I believe that the following NPDA accepts the language $$\{w : w \in \{a,b\}^*,n_a(w)= n_b(w)+1 \}\,,$$ where $n_a(w)$ represents number of symbol $a$'s in string $w$.


Is there a two-state NPDA that accepts the same language?

  • $\begingroup$ I removed part 2 of your question, since you weren't asking anything more than "Is my answer correct?" That kind of question isn't well-suited to Stack Exchange because the only available answers are just "yes" or "no", which isn't much use to you or anyone else who might visit the site in the future. (See related meta discussions here and here.) $\endgroup$ Commented Feb 15, 2015 at 13:29
  • $\begingroup$ Thanks @DavidRicherby, I know this question is not well suited for stackexchange. I could have coined this question as how can I prepare npda for... and then I guess it would have become suitable for posting as the answer will not be mere yes and no and also somewhat more challenging. But now just adding my effort made it unsuitable for posting. I sometimes believe despite of awesome effort of community to keep content worth, whether question/answer is worth or not is very dependent on perception, situation, word usage... $\endgroup$
    – Mahesha999
    Commented Feb 15, 2015 at 13:37
  • $\begingroup$ Also those two languages were different in their signs: = vs >=. So better keep both of the languages problems. So I wanted to know whether my npdas were correct and also if any other npdas are possible for both of them possibly with lesser states. $\endgroup$
    – Mahesha999
    Commented Feb 15, 2015 at 13:39
  • $\begingroup$ I agree that there is a balance between providing enough of an answer to avoid being closed as a problem dump and not providing so much that it's just a check-my-answer. Fundamentally, though, this just proves the point: if there's no way of asking the question in a way that makes it suitable for the site, then the question just isn't suitable for the site. "Is there a 2-state NPDA equivalent to this 3-state one?" at least has some scope for answers that aren't just "get more practice making NPDAs" so I think it's a decent question. $\endgroup$ Commented Feb 15, 2015 at 13:41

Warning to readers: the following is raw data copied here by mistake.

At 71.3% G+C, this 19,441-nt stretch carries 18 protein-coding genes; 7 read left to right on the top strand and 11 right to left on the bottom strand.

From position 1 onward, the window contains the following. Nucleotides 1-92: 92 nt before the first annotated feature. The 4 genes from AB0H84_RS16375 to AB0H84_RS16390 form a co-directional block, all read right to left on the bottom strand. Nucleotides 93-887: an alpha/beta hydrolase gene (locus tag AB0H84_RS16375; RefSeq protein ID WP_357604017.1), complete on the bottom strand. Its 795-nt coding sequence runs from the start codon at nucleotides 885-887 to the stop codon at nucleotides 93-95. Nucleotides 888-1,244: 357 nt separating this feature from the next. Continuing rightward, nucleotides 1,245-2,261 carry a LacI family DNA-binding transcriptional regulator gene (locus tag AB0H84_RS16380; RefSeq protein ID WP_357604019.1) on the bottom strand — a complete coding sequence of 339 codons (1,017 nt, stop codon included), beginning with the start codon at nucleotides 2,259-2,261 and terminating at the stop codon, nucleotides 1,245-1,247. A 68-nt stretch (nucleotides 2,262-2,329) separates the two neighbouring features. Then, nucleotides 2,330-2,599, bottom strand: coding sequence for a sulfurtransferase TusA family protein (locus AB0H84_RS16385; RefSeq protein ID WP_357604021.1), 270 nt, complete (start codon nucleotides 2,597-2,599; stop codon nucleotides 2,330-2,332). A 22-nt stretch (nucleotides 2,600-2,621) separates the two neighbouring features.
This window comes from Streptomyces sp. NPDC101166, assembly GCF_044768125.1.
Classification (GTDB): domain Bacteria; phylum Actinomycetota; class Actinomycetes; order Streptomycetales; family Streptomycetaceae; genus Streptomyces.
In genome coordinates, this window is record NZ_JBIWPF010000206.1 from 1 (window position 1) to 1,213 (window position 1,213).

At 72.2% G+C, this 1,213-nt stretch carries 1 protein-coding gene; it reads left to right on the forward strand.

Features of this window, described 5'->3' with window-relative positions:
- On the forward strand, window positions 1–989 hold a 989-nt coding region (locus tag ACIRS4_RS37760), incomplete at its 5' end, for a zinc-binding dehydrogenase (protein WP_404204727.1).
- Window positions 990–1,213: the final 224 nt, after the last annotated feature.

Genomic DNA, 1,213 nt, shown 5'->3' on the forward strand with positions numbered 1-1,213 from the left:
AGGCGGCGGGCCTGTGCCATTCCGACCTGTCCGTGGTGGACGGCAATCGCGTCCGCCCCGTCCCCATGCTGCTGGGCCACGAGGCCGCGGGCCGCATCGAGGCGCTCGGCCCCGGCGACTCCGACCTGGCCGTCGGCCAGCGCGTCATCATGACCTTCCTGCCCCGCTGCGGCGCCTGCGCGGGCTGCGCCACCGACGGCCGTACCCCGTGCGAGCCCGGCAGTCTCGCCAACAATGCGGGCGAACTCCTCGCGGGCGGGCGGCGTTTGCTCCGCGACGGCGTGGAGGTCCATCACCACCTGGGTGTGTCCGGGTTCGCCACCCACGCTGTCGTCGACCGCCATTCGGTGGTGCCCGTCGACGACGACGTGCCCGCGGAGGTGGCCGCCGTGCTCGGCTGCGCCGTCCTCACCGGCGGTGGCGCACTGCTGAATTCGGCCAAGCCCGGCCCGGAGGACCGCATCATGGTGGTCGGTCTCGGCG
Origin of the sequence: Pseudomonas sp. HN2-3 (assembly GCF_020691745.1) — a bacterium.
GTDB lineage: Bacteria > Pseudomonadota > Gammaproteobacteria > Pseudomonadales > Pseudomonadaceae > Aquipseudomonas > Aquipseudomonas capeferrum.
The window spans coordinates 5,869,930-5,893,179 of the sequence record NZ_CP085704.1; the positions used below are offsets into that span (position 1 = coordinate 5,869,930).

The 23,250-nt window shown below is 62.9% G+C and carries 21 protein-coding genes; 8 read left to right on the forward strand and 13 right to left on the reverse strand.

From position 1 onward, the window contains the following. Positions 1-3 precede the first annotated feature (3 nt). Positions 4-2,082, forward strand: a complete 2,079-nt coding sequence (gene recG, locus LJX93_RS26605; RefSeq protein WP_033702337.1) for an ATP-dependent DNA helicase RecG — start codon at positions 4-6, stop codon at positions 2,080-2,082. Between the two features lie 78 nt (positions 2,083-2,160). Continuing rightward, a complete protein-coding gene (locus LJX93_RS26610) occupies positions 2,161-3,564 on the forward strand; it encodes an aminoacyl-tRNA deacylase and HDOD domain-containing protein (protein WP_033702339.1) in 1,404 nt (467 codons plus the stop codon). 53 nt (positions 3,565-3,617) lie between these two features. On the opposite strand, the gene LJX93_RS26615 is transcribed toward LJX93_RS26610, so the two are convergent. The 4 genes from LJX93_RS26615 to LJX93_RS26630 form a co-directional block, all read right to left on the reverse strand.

• 1
    $\begingroup$ It's unlikely that anyone else will come along wondering if exactly the same solution attempt to the question is correct. $\endgroup$ Commented Feb 15, 2015 at 13:49

1 Answer 1


"Is there a two-state NPDA that accepts the same language?"

Yes, every PDA can be replaced by one that has two states, one accepting and one non-accepting. In general one uses three steps to prove this formally:

  • Every PDA (with empty stack acceptance) can be transformed into a CFG. The construction is sometimes known as the triplet construction: a single nonterminal of the CFG codes two states and a stack symbol of the PDA.
  • Every CFG can be transformed into a PDA with a single state and empty stack acceptance. That equivalence is quite straghtforward.
  • PDA with empty stack acceptance are equivalent to PDA with final state acceptance. But, where the stack-PDA may have a single state, the state-PDA usually uses one more, for acceptance.

Always, when discussing PDA, be explicit on the acceptance mode. (But that might be a silly request when your textbook considers only one of these types.)

PS. By the way, your machine seems to have the basic counting ideas implemented.

  • $\begingroup$ Stack:[$z_o$]; In:<b>, $\{b,z_o,bz_o\} \rightarrow$ [$z_o,b$]; <a>, $\{a,b,\epsilon\} \rightarrow$, [$z_o$]; <a>, $\{a,z_o,az_o\} \rightarrow$ [$z_o,a$], so finally there will be {$\epsilon,a$,} for which there is no transition out of 1st state. In short $q_o,baa,z_o$ ⊢ $q_o,aa,bz_o$ ⊢ $q_o,a,z_o$ ⊢ $q_o,\epsilon,az_o$ $\endgroup$
    – Mahesha999
    Commented Feb 15, 2015 at 17:08
  • $\begingroup$ @Mahesha999 Sorry, misread stack for input. I will delete my PS. $\endgroup$ Commented Feb 15, 2015 at 18:58

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